Art Deco is a visual arts movement that first emerged in France between the two World Wars, gaining international notoriety in the 1930s and 1940s. Interestingly, the Art Deco movement was not known by this name until the term was first coined during its resurgence in the 1960s.
The rise of the Deco movement is often attributed to the rapid industrialization post World War I. This helped form the unique and eclectic style that seamlessly married traditional motifs with machine engineered and industrial materials, rich colors, geometric shapes and lavish ornamentation. Art Deco was also heavily influenced by art styles including Cubism, Constructivism, Modernism and Futurism. These influences and the industrial styling distinguished Art Deco from its predecessor, Art Nouveau, which favored a more organic, natural look that utilized detailed patterns and curved lines.
In the United States the Art Deco movement exhibited beauty and strength during a period of severe economic depression and profoundly influenced a wide range of art and design fields of the day including: painting, sculpture, decorative art, product design, furniture design and architecture.
ART DECO IN ART
One of the most influential Art Deco painters was Tamara de Lempicka whose vivid and bold style epitomized the sophisticated feel of the movement. This can be seen in her 1925 iconic piece Auto-Portrait (Tamara in the Green Bugatti).
In the field of sculpture, Boris Lovet Lorski’s stunning works are renowned for their mechanized and streamlined styling of female sculptures with narrow hips, broad shoulders and wide spread arms.
ART DECO IN ARCHITECTURE
Despite its European origins, the Art Deco movement profoundly impacted American architecture and interior design during the late 1920s and early 1930s. Many striking examples are located in New York, Chicago, and Los Angeles with notable works ranging from famous skyscrapers to smaller projects.
Three of the most famous and visually impressive Art Deco buildings are in New York City where the skyline is spectacularly adorned with truly unique examples of Art Deco architecture such as the Chrysler, Empire State and Daily News buildings.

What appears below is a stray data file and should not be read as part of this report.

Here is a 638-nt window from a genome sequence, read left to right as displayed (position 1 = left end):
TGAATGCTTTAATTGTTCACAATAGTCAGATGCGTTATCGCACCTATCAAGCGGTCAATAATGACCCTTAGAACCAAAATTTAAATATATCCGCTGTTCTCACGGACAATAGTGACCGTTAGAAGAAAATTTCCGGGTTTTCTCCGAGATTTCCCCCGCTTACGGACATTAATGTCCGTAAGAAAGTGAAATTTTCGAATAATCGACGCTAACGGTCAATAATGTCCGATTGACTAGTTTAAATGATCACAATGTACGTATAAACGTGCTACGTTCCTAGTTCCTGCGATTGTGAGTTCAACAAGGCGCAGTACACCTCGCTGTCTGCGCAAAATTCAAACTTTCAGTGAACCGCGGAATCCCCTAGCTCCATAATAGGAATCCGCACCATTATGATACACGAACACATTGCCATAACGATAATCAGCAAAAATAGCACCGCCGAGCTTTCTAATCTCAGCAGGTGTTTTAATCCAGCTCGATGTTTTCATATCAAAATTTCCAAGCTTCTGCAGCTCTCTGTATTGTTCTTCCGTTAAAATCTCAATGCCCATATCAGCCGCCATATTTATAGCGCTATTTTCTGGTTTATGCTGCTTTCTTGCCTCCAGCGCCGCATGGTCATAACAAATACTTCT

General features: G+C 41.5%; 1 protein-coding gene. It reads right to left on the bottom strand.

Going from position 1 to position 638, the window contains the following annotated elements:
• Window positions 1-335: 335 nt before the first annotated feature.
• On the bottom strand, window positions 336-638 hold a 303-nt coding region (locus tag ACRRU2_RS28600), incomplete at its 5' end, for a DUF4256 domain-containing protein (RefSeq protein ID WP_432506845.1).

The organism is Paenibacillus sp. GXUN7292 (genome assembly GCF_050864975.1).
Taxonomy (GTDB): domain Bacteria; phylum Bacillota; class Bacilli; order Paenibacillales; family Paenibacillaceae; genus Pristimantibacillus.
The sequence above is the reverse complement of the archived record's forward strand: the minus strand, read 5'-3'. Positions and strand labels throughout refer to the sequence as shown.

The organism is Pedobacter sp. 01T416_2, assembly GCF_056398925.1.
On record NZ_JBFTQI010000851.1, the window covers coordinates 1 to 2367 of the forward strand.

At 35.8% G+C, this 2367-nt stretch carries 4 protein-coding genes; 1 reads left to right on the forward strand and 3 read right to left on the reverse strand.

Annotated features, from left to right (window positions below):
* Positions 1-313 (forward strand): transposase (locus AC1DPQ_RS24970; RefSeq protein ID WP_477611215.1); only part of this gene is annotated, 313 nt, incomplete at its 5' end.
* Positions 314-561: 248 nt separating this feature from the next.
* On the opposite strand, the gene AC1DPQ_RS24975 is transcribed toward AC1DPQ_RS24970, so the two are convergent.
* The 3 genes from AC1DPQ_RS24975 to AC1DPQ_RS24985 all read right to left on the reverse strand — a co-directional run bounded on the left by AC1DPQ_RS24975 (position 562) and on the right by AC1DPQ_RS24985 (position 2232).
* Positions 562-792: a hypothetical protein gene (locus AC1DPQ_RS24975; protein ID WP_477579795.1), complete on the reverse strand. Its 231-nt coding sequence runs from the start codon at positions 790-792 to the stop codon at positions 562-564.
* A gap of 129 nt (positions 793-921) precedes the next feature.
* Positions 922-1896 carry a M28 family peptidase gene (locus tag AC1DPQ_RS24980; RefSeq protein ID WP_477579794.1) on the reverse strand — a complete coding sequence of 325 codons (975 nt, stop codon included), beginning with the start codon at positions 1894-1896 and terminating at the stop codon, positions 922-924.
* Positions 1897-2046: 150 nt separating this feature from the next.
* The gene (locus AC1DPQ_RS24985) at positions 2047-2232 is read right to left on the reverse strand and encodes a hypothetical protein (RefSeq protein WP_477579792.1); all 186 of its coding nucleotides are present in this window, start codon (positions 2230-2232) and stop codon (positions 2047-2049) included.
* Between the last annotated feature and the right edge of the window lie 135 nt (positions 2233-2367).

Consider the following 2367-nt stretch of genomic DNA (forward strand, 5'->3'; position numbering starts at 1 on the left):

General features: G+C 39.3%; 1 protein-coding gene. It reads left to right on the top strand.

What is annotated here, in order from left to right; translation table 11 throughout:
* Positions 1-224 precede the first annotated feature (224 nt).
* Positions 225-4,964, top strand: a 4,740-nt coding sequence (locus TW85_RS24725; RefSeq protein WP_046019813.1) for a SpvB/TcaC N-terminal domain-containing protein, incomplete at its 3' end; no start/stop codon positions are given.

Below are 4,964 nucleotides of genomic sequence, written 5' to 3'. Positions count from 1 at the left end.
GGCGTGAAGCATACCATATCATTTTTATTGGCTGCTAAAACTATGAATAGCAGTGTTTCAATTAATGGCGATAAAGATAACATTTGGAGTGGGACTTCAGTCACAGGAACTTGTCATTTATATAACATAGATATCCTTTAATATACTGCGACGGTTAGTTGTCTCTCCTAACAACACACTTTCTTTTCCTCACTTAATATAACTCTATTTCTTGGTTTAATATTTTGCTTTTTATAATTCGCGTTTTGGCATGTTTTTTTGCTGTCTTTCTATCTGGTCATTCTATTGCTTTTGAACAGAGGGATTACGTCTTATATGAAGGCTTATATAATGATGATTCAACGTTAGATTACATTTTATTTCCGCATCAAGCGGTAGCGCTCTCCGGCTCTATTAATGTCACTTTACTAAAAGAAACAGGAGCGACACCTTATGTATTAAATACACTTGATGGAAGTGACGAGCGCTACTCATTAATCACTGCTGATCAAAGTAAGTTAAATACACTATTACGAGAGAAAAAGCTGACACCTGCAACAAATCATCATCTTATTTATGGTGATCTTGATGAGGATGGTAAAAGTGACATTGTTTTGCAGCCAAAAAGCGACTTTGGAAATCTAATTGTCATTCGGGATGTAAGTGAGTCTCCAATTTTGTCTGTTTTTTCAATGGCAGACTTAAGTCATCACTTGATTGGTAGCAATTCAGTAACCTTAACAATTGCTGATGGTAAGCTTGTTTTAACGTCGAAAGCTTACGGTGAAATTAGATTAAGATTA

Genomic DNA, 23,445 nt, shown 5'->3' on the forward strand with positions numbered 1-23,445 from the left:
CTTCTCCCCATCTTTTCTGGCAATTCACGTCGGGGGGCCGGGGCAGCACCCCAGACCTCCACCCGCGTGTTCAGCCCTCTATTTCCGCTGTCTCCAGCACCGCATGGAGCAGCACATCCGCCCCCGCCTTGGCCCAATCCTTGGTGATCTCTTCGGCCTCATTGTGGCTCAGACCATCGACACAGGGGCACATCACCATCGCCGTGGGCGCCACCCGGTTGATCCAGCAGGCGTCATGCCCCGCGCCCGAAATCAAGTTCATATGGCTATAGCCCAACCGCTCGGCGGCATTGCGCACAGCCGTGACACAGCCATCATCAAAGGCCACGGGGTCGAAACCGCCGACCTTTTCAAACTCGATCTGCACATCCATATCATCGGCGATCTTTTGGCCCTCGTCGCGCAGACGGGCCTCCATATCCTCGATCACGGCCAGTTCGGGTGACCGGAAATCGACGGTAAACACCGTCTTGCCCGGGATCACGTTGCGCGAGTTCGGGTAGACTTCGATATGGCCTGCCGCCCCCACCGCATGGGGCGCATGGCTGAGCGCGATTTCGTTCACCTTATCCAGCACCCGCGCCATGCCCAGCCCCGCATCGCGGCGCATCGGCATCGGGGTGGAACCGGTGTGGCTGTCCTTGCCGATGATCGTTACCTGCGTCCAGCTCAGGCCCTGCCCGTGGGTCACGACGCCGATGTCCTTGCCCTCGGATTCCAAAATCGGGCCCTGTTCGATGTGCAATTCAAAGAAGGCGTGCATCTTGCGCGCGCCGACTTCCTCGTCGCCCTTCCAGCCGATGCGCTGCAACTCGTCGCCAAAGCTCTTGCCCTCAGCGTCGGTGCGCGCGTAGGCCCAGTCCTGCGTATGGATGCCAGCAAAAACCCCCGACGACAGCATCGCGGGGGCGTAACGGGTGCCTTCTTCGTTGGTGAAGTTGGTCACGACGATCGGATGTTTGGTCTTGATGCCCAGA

Most of Los Angeles’ Art Deco architecture is located along Wilshire Boulevard. The most notable structures are the Pellissier and Bullocks Wilshire buildings and the Wiltern Theatre. Most of the Deco architecture in L.A. was constructed in the late 1920s and early 1930s during a heavy period of urban renovation.
Miami Beach, Florida hosts many Art Deco buildings. The most interesting are the thirty or so apartment and hotel blocks constructed between the 1920s and 1940s. Since their creation they have been listed as protected buildings and have undergone massive restoration projects to ensure they retain their original look and feel and unique pastel coloring.
World-renowned architect Frank Lloyd Wright used Art Deco elements in many of his buildings including the exterior of the Park Inn Hotel in Mason City, Iowa and the block patterns on his famous Ennis house in Los Angeles.
ART DECO IN PRODUCT DESIGN
Art Deco also greatly influenced many areas of product design including: furniture, china, textiles, cars, clocks, jewelry, electronic items, industrial design, and fashion to name but a few.
Gilbert Rohde famously used elements taken from Art Deco and Modernism to create wonderful and unique items of furniture that became widely popular and synonymous with the two styles. Rohde helped popularize modern design with everyday Americans and brought clean, stylish and modern furniture to the masses.
Art Deco also heavily influenced the new Streamline Moderne design style that emerged in the mid-1930s. Inspired by theories of aerodynamics developed for aviation and ballistics, Streamline Moderne applied these principles to a host of products such as automobiles, trains, ships, refrigerators, and other household goods. In 1933 the Chrysler Airflow was produced with Streamline styling. To this day the Airflow is considered a truly beautiful car that set a design precedent despite its commercial failure.
THE DECLINE OF ART DECO
The financial, emotional and physical hardships of the Second World War caused Art Deco to decline in popularity. The lavish and eccentric styling became was perceived as gaudy and overly luxurious. Following the war, America toned down architectural styling and implemented more simplistic design with far less overt ornamentation.
Nevertheless, the Art Deco movement and streamline principles continue to inspire designers today. Our smartphones and computers use industrial materials combined with cutting edge technology and modern cars continue to emphasize the same aerodynamics and smooth lines that popularized Art Deco.